Choosing a price for your workshop
Before we talk dollars
If you are just trying to be the cheapest and your competitors are also trying to be the cheapest, your greatest risk is ending up competing with someone who has money they're willing to burn or, even worse, who did their maths wrong. This is a bad game to play. We recommend that you differentiate yourself from your competition and charge a fair price for what you do.
Your job is to ensure that both your attendees and you get a good deal out of the workshop.
Remember the change that you could potentially make in their lives. So long as they feel, at the end of the workshop, that they have received more value than you charged them, they got a good deal. And so long as you feel, at the end of the workshop, that you have received income worth more than what you could have received spending that time elsewhere, you got a good deal too.
The price needs to reflect your experience and expertise
Are you an expert on the topic of your workshop?
How much experience do you have in this area?
This will factor into your price.
The price needs to cover your preparation and practice time
If you can waltz into your workshop and deliver it off the cuff, this may not be relevant.
The rest of us, however, will need to consider preparation and practice time.
If you are creating from scratch, you may make a slight loss or only just break even on your first workshop, when you consider making the slides (if needed), doing a dry run, and rehearsing. Remember that every workshop after that will require much less prep.
Your preparation and practice time will factor into your price.
The price needs to cover your expenses
Expenses may include:
- the booking fee
- workshop materials (including printing)
- venue hire
- snacks or meals
- software or subscriptions you require to deliver the workshop
- anything else you wouldn't be paying for if you weren't running the workshop
All of this needs to be factored into your price.
Who are your target attendees?
Pricing differs greatly if you're targeting executives compared to uni students or struggling artists.
Expectations will change across different attendee groups.
Students, artists, and entry-level workers may only be able to afford a certain price.
Corporate executives may not take you seriously if your price is too low.
Your attendees, what they can afford, and their expectations need to be factored into your price.
Other ways to think about pricing
Here are some common ways to think about pricing:
- Cost plus pricing: what is your time worth x time to set up and deliver workshop + margin
- Competitive pricing: look at others like you and adjust for how you're different
- Value based pricing: what are your attendees likely to be willing to pay. Part of this is marketing but a good rule of thumb is: How would they solve this problem without you? How much would that cost in time and money?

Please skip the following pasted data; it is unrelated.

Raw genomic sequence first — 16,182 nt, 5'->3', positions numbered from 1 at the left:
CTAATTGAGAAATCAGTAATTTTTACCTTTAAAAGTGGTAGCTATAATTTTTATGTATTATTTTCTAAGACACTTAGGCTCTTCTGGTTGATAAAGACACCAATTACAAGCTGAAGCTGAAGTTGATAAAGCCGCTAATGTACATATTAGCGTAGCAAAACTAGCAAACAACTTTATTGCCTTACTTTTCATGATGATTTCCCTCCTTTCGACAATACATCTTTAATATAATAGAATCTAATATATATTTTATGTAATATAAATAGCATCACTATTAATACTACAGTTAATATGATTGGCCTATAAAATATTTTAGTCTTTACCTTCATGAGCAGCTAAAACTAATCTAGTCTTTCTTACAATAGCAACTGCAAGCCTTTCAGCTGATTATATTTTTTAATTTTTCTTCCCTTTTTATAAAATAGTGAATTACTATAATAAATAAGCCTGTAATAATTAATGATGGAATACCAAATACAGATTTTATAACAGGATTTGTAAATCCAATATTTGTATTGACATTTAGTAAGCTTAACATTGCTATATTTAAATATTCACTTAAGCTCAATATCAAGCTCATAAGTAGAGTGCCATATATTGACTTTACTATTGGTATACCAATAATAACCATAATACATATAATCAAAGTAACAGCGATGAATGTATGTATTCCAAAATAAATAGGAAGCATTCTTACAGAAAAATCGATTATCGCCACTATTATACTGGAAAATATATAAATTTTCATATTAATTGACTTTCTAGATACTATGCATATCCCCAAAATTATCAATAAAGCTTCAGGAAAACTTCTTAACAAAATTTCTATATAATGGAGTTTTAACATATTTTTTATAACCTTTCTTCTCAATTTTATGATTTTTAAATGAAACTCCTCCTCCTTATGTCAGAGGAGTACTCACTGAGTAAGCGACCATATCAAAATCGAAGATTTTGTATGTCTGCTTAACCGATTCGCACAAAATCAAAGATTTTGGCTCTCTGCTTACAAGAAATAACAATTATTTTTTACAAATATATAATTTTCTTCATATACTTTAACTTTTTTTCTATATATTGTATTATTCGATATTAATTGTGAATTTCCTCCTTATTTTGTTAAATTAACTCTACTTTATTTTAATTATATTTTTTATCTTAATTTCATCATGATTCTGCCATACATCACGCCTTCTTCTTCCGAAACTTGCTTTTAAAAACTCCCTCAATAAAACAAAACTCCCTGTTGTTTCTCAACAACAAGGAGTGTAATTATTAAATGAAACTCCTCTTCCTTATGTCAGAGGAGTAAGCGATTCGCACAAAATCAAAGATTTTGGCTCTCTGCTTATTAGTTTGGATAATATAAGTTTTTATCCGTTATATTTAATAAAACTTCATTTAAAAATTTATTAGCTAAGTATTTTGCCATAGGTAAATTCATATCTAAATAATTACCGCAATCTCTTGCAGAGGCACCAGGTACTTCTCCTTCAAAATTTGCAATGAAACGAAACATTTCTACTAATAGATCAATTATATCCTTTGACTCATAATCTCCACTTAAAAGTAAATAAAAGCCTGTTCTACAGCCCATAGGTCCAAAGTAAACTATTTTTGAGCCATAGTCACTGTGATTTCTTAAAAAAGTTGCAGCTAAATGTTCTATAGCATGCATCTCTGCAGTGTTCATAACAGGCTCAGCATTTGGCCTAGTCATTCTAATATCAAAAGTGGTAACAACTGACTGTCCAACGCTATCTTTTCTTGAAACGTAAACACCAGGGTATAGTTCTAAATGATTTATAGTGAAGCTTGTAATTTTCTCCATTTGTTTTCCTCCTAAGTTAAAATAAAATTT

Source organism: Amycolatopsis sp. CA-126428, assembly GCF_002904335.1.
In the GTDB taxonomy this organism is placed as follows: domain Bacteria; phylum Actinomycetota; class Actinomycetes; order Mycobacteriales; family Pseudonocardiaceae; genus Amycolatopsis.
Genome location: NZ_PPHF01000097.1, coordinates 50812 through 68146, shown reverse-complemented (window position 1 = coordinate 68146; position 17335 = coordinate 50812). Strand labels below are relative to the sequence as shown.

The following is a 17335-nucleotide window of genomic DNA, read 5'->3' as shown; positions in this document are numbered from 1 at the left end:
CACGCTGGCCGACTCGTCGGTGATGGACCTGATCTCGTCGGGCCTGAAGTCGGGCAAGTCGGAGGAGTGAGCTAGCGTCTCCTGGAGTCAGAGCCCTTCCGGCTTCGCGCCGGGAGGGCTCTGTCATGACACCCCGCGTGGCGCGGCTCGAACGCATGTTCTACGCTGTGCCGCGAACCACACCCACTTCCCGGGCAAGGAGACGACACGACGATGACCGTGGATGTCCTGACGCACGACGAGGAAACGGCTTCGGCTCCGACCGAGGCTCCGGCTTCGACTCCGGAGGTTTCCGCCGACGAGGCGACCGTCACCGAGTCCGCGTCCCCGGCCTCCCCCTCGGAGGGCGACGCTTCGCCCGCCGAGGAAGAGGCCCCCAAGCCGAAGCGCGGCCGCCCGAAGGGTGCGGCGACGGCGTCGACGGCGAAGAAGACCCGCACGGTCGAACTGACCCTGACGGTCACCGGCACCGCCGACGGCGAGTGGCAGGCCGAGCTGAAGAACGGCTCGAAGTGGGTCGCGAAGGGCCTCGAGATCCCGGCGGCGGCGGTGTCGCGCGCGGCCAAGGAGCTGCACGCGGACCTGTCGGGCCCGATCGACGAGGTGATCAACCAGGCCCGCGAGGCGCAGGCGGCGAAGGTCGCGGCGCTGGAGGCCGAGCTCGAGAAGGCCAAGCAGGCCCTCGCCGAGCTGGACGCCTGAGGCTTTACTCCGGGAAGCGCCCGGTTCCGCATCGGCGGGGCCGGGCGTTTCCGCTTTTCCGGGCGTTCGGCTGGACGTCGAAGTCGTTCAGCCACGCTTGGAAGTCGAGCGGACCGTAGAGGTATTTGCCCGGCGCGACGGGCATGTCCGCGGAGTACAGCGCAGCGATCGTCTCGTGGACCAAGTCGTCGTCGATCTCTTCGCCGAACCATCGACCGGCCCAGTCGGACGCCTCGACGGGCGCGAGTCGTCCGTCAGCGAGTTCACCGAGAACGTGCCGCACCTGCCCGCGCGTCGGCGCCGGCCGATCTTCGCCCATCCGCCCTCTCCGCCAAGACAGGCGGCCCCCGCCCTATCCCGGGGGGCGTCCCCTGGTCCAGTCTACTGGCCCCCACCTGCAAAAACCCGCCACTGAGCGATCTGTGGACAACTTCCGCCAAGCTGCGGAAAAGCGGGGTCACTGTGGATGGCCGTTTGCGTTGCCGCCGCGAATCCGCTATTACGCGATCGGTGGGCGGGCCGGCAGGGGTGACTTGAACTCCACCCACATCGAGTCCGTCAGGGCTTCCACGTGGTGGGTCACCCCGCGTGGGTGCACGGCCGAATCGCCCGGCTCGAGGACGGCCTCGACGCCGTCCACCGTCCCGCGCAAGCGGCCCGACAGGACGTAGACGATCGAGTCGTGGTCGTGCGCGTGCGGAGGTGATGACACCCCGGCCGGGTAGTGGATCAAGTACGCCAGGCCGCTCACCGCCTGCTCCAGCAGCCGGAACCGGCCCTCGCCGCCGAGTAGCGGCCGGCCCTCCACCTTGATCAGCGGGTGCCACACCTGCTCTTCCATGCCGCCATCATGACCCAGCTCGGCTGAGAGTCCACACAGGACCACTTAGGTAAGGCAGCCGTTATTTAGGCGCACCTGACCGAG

- Decide your ceiling and your floor: What is the most you would be comfortable charging?
What is the absolute bare minimum? Knowing these, you can play with the above concepts and move within that range.
- Cheap may not be good because price can be an indicator of value.
- Cheap can be good but make sure you provide a reason why it's so cheap so people are grateful for the value they're getting.
- The higher the price, the higher the skin in the game. People will tend to be more engaged if they have paid a higher price, but they will also have higher expectations.
- People are less likely to drop out if they are paying above a certain price threshold.
- More attendees is not necessarily better. What would your workshop look like if you doubled the price and halved the attendees? What if you increased the price by 50% and cut the attendees by 25%? Pricing doesn't always work out this way but remember that you can change more than just the price.
- Raising prices isn't hard but you may lose existing people.
- You can create exploding value--an experience that people want to talk about. Consider the details that other workshops can miss: takeaways, information print outs, a few little nibblies, fresh cold water, etc.
- Are there other ways you can feed your income streams? Can you sell takeaways on the day? Can you feed them into a future workshop or one-to-one coaching?
How pricing, fees, and payments work on Wiserr
The listed price of the workshop is inclusive of a 10% booking fee.
When someone engages you, payment will go into an escrow account until the job is completed. Allow 1-2 business days for the payment to come through once the job is completed.
You can view your invoices through your dashboard. Each completed job comes with an automated invoice which can be viewed via your JOBS page on your dashboard > Sales (click on specific job) > View Invoice
Sara has a resume workshop that costs $100.
When Ben books in for the workshop, he pays $100.
Wiserr holds this $100 in escrow.
1-2 business days after the workshop, Wiserr pays out $90 to Sara and retains $10 as a booking fee.
At the end of the year, Sara wants to see all of the income she made through Wiserr. She logs onto her dashboard where she can see all of her income.